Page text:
Lawsuit settlement cases are no longer news in these litigious times of crowded court dockets and rising legal fees. As such, news about the latest lawsuit settlement payment rarely raises an eyebrow among a desensitized public used to such reporting, but a recent $260,000 settlement in Norman, Oklahoma’s Cleveland County District Court provides the victim of a local sexual abuse case closure in the aftermath of an egregious sexual misconduct case.
The allegations and resultant criminal probe witnessed the closing of Moore Christian School in light of the accusations first leveled in February 2012 against school science teacher, Gregory Alan Saul Sr.
Pattern of Misconduct
According to court records, the complaints of the unidentified victim triggered the arrest of the former Moore Church teacher after she went to her guardian to report the abuse that reportedly continued from August 2011 to January 2012. The girl’s guardian sued Eastern Avenue Missionary Baptist Church, which operated Moore Christian School, along with all of the governing members of the church and the school’s superintendent in 2012.
A subsequent 2014 decision tossed the guardian’s legal case, but a later Appellate Court ruling overturned that legal opinion on appeal this past January.
The suit alleges that the school and church leaders were negligent in their hiring, retention, and supervision of Saul, 64, who purportedly groomed the then 13-year old girl for sex over a lengthy period of time during school hours, and after class on at least five occasions when he met the girl off campus. Charging documents note that Saul had given the young teenager a promise ring before asking her to marry him and move to Mexico.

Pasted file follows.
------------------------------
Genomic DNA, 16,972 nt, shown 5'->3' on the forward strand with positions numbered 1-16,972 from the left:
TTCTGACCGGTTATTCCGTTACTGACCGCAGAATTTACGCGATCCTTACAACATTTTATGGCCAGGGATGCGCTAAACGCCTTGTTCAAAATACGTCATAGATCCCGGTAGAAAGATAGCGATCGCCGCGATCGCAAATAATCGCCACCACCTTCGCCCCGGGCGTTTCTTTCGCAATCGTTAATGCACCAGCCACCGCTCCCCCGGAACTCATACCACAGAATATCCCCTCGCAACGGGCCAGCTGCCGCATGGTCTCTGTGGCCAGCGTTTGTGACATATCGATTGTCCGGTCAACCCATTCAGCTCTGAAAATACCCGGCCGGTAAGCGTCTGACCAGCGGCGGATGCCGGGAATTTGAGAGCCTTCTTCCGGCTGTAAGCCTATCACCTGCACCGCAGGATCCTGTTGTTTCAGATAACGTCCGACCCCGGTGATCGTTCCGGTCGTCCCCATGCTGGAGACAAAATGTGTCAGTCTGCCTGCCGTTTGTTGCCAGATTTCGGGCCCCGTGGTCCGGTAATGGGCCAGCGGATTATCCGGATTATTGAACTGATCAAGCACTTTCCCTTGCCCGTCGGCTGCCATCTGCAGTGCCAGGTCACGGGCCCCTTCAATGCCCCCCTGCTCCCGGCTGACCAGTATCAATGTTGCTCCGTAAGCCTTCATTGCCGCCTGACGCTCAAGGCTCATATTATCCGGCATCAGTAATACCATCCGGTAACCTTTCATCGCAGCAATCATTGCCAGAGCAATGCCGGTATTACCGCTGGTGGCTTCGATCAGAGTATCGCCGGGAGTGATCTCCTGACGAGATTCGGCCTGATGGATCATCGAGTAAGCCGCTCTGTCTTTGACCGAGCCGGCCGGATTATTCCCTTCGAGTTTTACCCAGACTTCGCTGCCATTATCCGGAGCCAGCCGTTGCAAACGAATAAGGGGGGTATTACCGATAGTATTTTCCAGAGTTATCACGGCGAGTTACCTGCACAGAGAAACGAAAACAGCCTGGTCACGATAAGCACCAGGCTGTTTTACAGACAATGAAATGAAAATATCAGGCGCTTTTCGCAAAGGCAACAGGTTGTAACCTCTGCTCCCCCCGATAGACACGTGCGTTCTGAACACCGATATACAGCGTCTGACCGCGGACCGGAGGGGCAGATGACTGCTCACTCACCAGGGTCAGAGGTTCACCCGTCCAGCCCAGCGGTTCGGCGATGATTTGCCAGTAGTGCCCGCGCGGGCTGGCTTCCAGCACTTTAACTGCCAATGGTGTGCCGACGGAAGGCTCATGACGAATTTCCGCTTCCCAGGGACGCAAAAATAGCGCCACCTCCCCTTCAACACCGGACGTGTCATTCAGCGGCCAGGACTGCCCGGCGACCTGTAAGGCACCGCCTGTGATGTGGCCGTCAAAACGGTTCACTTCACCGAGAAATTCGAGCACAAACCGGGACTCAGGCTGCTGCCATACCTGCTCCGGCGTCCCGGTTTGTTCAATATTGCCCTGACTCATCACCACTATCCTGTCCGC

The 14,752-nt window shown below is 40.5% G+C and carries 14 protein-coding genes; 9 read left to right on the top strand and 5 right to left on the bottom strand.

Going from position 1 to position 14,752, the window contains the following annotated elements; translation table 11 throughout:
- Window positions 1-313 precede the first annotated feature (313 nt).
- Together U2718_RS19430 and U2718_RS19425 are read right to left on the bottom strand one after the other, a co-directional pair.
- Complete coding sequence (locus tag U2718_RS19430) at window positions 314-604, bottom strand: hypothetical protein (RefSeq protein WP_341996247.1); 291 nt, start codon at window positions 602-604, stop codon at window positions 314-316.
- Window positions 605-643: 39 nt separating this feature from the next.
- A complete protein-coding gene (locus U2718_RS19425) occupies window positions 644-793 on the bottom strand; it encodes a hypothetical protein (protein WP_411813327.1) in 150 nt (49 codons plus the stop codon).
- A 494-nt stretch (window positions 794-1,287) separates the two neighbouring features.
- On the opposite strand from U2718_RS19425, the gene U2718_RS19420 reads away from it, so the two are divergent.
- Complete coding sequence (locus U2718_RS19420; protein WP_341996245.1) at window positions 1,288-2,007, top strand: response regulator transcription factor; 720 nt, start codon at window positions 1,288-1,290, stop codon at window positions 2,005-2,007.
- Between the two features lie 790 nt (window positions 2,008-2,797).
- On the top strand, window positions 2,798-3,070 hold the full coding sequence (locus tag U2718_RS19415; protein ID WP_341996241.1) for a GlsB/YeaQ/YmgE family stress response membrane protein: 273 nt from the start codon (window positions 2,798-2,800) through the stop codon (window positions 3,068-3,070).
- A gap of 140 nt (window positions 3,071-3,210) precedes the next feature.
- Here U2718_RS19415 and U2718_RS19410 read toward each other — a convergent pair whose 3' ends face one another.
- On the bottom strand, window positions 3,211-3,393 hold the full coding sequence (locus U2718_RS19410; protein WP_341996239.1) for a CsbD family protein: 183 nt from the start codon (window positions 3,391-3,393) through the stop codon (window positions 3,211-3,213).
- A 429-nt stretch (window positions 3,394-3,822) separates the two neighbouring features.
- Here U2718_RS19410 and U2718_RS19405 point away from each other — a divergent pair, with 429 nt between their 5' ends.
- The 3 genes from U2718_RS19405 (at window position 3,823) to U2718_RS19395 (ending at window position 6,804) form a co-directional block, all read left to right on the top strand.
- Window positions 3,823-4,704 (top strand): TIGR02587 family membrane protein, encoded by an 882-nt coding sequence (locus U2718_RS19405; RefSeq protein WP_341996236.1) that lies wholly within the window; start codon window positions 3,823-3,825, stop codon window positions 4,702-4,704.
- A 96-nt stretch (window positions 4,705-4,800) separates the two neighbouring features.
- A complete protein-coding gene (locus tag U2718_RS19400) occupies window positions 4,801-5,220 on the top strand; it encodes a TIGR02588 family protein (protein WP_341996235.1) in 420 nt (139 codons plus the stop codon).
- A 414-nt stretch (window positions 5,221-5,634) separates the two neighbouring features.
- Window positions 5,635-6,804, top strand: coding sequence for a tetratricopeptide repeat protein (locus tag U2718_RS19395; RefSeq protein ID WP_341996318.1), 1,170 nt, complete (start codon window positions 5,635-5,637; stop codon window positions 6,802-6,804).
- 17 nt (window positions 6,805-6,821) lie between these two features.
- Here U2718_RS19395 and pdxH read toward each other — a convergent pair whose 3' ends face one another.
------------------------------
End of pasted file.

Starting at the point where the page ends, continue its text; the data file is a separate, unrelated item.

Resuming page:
Terms of Settlements
In an effort to avoid further litigation, Eastern Avenue Missionary Baptist Church’s insurer, Church Mutual Insurance Company, opted to settle out of court for $260,000 on condition that the payment not to be construed as an admission of guilt in the matter. The judge approved the monetary agreement on June 9, 2015.
The $260,000 award is to be split as follows:
- $113,048—structured arrangement to benefit the victim
- $29,461.82—to cover the expenses of the Oklahoma Health Care Authority
- $117,489—legal fees and litigation costs
In a related development, Saul fled Oklahoma jurisdiction following a no-show to a status conference in January 2014. He was captured by Texan officials and had been fighting extradition back to the Sooner State. That fight ended July 1, 2015 when the San Antonio, Texas Court of Appeals who ruled on that day that Saul should be sent back to face justice in Oklahoma.